water heater: removing anode rod

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No hot shower is a biggie for us, less important for tub bathers.
So you have gone 3 days without hot water, spent 20 bucks on a anode rod, how much will the vinegar cost, you will need a LOT to really clean the tank since the rust MIGHT b formed in the bottom but then again MAY be near the top:(
Letus know how it goes your family must be patient:) I KNOW mine never is:(
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Some time ago Consumer Reports cut open water heater to check the insides.
As I recall, the 9 or 12 year warranty heaters contained much better insulation that the 6 year warranty.
If you decide to replace it...
No hot shower is a biggie for us, less important for tub bathers.
So you have gone 3 days without hot water, spent 20 bucks on a anode rod, how much will the vinegar cost, you will need a LOT to really clean the tank since the rust MIGHT b formed in the bottom but then again MAY be near the top:(
Letus know how it goes your family must be patient:) I KNOW mine never is:(
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With hot water heaters your much better off buyimng a longer warranty heater with higher BTU output so you dont run out of hot water!
The price difference between a 34,000 BTU 40 gallon 6 year warranty tank and a 50 gallon 75,000 BTU is TWICE the amount of available hot water, better insulation, better drain valve, likely brass, longer warranty and not a big price difference!
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wrote:

Glad you got it open, Mine looks the same with the "sludge" scary to think you drink/shower in that. but oh well. I put hydrogen peroxide in mine every month or 2 to kill a sulfur smell that grows from bacteria in my well.
Dave
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Technically you shouldnt drink hot water, for health reasons, nice cozy warm tank excellent place to grow bacteria
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Except, the temperature is generally too high for bacteria to reproduce rapidly (your body gives you a fever of 105*F to fight infection), the water is under pressure, and is usually full of chlorine or chloramine.
I don't doubt that there are a few hardy strains of bacteria that could thrive in such conditions (some particularly nasty microorganisms can live in natural hot springs, for example), but it seems pretty unlikely that they could survive the trip through public water processing plants.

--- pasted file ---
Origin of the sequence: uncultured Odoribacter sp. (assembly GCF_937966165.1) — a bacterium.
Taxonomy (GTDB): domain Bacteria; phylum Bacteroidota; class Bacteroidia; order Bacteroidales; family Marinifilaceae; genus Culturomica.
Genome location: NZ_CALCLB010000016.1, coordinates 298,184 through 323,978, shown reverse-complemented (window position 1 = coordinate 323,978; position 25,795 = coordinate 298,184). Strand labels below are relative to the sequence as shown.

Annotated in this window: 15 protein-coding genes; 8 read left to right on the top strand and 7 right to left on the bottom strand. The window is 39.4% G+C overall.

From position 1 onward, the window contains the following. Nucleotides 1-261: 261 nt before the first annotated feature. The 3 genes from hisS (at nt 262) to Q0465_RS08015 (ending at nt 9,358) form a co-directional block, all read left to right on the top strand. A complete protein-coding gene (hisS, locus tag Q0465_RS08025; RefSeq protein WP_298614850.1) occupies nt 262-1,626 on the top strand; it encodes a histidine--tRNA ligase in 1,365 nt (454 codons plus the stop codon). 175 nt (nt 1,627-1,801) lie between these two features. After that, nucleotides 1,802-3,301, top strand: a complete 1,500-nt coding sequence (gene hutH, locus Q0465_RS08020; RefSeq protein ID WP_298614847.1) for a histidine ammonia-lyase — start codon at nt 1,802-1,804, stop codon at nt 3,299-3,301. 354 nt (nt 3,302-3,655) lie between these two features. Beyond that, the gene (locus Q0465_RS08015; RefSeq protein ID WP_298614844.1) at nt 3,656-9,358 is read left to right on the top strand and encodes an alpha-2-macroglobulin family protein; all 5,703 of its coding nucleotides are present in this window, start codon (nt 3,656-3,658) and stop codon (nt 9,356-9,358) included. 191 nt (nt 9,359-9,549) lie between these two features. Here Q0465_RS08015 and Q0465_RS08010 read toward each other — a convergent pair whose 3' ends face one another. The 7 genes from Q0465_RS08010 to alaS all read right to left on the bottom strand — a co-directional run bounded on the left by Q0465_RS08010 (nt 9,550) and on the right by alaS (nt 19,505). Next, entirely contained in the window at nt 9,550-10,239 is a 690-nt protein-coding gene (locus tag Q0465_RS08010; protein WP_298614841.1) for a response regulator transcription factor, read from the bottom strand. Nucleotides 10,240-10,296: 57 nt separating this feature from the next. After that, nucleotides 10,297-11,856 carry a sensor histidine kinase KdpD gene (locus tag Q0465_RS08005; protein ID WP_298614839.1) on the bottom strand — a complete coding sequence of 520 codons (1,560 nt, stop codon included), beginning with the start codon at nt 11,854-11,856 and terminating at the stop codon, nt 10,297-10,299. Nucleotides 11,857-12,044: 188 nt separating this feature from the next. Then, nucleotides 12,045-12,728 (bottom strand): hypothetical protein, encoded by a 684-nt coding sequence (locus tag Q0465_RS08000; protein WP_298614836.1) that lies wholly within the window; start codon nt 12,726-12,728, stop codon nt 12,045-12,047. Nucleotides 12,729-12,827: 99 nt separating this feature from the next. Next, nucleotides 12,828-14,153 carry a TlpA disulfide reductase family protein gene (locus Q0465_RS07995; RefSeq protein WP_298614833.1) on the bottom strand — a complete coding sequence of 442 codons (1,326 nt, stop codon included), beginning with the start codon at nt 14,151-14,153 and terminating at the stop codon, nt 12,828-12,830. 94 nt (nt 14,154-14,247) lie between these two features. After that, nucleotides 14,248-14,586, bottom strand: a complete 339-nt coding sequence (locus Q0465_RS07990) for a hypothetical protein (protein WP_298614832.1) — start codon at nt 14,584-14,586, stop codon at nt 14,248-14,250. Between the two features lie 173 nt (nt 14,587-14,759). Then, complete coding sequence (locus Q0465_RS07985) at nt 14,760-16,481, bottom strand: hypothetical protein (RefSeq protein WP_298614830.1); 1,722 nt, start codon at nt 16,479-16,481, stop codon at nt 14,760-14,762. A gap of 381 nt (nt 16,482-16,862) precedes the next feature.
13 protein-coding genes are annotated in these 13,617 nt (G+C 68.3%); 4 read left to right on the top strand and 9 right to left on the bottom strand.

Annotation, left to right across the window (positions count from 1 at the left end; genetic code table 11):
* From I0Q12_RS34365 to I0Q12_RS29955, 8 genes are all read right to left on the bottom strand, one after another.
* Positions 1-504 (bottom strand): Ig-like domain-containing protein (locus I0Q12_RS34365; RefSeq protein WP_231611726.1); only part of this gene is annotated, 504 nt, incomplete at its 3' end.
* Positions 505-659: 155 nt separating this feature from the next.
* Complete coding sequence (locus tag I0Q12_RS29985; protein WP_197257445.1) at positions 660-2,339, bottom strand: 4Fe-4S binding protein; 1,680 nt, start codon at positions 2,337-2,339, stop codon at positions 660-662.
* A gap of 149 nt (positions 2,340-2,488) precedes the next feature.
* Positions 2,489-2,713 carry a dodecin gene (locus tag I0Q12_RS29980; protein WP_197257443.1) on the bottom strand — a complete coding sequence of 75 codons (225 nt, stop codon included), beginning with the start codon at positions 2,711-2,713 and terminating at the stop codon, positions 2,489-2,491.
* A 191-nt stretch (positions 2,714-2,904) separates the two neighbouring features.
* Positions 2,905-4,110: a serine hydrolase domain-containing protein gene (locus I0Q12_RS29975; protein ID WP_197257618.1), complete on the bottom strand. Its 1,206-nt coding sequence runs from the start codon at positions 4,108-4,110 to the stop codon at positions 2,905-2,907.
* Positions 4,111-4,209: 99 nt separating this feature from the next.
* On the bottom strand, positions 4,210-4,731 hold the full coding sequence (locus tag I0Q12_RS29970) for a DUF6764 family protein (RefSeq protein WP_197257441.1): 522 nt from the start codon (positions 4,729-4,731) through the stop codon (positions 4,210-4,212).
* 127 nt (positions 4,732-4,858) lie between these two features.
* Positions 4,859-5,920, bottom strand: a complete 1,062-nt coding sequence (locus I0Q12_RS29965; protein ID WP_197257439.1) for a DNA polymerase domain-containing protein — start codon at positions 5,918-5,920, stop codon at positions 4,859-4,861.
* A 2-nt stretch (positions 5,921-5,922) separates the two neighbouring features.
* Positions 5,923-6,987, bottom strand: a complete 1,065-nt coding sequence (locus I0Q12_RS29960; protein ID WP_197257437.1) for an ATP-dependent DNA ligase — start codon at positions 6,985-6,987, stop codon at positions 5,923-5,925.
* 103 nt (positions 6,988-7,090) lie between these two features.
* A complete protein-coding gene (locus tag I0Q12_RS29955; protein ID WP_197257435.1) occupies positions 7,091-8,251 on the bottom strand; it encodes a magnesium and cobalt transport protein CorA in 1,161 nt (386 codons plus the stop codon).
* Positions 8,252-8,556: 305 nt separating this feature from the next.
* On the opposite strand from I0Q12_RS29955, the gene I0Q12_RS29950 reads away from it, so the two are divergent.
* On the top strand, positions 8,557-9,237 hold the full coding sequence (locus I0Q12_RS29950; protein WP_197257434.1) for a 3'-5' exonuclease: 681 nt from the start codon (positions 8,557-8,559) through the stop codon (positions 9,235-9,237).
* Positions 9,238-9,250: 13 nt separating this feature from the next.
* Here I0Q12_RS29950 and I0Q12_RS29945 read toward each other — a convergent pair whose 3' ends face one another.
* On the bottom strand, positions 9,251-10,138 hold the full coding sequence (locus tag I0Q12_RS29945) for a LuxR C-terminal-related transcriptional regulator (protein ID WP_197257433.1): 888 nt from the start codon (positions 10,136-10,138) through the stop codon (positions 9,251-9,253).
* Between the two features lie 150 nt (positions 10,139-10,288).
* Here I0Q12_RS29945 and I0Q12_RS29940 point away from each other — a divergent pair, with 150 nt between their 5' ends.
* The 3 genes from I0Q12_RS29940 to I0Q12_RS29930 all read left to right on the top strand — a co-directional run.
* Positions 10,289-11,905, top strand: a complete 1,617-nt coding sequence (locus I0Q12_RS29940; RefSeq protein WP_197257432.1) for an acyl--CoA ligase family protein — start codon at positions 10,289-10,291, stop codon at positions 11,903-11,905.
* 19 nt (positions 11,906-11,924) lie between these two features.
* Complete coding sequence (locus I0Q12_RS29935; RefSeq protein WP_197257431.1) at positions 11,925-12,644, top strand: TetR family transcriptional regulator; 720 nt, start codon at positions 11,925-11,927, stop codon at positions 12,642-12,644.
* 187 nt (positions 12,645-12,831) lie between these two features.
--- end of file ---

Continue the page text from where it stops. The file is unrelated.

If you have a well, then all bets are off.
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snipped-for-privacy@gmail.com wrote:

Look up info on the legionella pneumophila bacterium -- the bug that causes Legionnaire's disease. I keep my water heater at >= 140 deg. F to discourage growth. The bacterium can colonize dead legs of the water system and pose probs especially in "aerosols" such as showers. It's not just folks with wells who should be concerned.
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Just for completeness:
As noted, after much effort, I did get the rod out. Next time, I'll get an impact wrench. I put a new (aluminum) rod in. I flushed the tank several times, including 2x with vinegar. One thing I found is that it flushes much more 'powerfully' if I remove the draincock.
... And, it's running, no leaks so far. We'll see how it goes.
Thanks to all who replied.
George
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No need for an impact wrench if you wrapped the threads with Teflon tape. It still provides protection, can check continuity with a meter if you like.
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I will be looking for rust reports....
how much vinegar did you add to tank?
does the water smell of vinegar?
inquiring minds want to know?
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wrote:

2 flushes, 1 gal ea

No. I flushed with water after.
G
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Did you pour a gallon of vinegar in the heater input line? Was there heater full of water at the time? or empty?
Has the rust gone away?
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wrote:

Oh, yeah. Tank was empty. I poured a gal of white vinegar into the anode rod hole (I hadn't put the new rod in), and let it sit overnight. No water added. That's what the vendor's web site said to do.
When I let that drain, it came a little dirty ('rusty'), so I flushed with water - as in, run about 5 gal of water into the tank, then take the draincock off and let it gush out into a bucket. This brought out 'some' (like, a cup or two) of white lumpy stuff. I'm guessing that the vinegar is supposed to dissolve that.
So, I stuck a wooden dowel down the anode rod hole, and kind of stirred up the bottom. It felt like it might be plowing through some sort of sediment. I flushed that with water a few more times, and got out more lumpy white stuff. The water was a little cloudy, but not 'rusty'.
Then, I did another vinegar flush, as above. After I flushed that with water, it ran clean.

Yes - to my eye, the water is running clean. And, when I let it sit, nothing settles out of it.
G
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Yeah, I did that. The impact wrench is for the next water heater, whenever that might be.
G
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